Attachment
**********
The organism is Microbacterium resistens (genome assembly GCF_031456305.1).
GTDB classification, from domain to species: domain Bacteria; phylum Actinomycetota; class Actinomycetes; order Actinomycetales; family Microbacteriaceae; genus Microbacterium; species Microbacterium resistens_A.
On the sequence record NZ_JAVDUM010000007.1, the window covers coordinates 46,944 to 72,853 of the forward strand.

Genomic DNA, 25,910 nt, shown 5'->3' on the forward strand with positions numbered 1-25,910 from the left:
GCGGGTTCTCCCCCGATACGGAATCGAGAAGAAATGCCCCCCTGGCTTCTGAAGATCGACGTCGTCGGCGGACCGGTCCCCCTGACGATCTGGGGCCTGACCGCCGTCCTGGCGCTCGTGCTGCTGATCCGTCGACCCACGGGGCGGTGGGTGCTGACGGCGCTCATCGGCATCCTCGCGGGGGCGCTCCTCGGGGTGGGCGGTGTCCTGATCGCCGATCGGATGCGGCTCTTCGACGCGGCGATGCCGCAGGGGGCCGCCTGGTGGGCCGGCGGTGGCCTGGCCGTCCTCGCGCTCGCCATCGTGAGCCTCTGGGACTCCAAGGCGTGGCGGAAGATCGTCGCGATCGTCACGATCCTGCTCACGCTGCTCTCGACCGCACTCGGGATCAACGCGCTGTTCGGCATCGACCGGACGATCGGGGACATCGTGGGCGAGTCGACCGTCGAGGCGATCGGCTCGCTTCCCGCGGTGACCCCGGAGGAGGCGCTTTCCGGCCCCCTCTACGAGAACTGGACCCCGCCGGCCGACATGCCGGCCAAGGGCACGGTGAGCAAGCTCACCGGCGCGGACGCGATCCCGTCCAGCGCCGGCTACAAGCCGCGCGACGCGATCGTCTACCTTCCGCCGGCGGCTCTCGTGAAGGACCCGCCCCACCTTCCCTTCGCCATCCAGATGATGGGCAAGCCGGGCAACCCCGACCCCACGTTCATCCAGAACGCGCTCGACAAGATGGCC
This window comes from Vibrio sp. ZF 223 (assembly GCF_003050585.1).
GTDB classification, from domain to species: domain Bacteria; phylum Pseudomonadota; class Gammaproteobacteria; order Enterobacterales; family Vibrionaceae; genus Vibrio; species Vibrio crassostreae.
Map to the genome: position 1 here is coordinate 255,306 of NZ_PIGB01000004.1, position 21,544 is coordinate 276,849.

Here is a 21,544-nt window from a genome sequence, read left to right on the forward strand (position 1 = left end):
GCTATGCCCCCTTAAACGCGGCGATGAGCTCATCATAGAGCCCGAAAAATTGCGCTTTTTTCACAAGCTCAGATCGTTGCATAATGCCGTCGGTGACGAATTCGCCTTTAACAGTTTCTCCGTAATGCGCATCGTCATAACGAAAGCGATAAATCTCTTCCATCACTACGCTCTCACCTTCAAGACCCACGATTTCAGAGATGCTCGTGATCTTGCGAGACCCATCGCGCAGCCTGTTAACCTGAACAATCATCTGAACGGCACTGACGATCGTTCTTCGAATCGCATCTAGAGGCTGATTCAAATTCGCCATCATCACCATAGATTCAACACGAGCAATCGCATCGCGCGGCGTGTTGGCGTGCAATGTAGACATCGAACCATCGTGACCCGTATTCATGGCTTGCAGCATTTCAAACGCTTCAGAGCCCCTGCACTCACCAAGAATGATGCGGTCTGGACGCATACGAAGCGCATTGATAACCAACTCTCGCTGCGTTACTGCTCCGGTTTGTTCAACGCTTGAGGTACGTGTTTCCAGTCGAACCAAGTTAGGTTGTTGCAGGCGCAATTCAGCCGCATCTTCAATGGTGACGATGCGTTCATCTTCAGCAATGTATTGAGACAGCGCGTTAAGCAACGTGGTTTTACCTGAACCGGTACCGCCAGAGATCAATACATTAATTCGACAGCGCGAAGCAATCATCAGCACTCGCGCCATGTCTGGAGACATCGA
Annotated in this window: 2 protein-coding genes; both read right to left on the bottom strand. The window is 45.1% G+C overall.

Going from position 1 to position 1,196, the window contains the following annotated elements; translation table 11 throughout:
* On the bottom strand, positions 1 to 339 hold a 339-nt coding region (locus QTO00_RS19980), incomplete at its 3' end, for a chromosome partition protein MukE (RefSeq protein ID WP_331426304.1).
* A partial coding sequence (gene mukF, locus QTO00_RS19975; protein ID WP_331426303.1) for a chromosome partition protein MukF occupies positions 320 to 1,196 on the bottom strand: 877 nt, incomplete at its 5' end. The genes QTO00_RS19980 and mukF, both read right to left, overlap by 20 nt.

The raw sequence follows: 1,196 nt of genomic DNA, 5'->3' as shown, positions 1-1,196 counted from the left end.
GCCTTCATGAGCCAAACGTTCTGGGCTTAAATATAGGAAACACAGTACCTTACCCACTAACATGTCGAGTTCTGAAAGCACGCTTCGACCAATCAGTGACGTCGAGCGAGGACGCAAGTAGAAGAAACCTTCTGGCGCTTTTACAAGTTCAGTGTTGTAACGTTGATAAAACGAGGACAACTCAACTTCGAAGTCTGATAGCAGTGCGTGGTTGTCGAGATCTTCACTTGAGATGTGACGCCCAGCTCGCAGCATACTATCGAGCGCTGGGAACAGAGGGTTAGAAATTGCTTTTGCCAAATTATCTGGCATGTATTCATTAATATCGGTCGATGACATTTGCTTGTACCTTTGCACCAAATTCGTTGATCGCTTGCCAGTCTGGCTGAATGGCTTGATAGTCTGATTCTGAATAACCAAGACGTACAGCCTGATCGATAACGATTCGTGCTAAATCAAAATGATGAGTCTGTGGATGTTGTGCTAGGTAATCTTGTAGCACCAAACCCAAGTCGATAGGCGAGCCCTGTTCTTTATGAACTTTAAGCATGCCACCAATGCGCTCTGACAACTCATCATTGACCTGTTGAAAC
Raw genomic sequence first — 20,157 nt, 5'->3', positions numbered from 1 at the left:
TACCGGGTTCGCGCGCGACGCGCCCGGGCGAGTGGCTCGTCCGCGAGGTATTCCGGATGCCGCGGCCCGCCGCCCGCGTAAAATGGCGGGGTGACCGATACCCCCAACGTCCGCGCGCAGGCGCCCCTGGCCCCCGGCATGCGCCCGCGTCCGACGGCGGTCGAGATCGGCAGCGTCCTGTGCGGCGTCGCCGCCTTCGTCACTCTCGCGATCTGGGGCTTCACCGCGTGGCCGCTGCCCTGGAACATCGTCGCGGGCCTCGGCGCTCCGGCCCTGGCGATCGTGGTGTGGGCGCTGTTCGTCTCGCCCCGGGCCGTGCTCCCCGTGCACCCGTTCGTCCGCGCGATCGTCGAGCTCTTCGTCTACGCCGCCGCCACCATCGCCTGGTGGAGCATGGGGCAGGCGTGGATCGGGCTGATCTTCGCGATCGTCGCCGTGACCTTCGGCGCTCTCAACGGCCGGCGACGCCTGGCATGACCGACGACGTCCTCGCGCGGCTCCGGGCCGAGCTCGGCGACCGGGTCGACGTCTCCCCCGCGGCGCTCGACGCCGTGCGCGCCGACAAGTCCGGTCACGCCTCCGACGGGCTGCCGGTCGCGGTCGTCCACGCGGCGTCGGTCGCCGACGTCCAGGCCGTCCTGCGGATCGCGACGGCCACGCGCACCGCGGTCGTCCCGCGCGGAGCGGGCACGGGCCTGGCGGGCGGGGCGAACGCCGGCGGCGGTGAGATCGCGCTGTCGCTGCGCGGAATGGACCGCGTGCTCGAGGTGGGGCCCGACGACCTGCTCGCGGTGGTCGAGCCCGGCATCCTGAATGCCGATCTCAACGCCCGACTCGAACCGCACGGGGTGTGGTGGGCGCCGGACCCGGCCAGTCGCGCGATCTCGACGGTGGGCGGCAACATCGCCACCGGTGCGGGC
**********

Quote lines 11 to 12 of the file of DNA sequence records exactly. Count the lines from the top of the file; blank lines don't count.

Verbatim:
Annotated in this window: 2 protein-coding genes; both read right to left on the bottom strand. The window is 45.1% G+C overall.

Going from position 1 to position 1,196, the window contains the following annotated elements; translation table 11 throughout: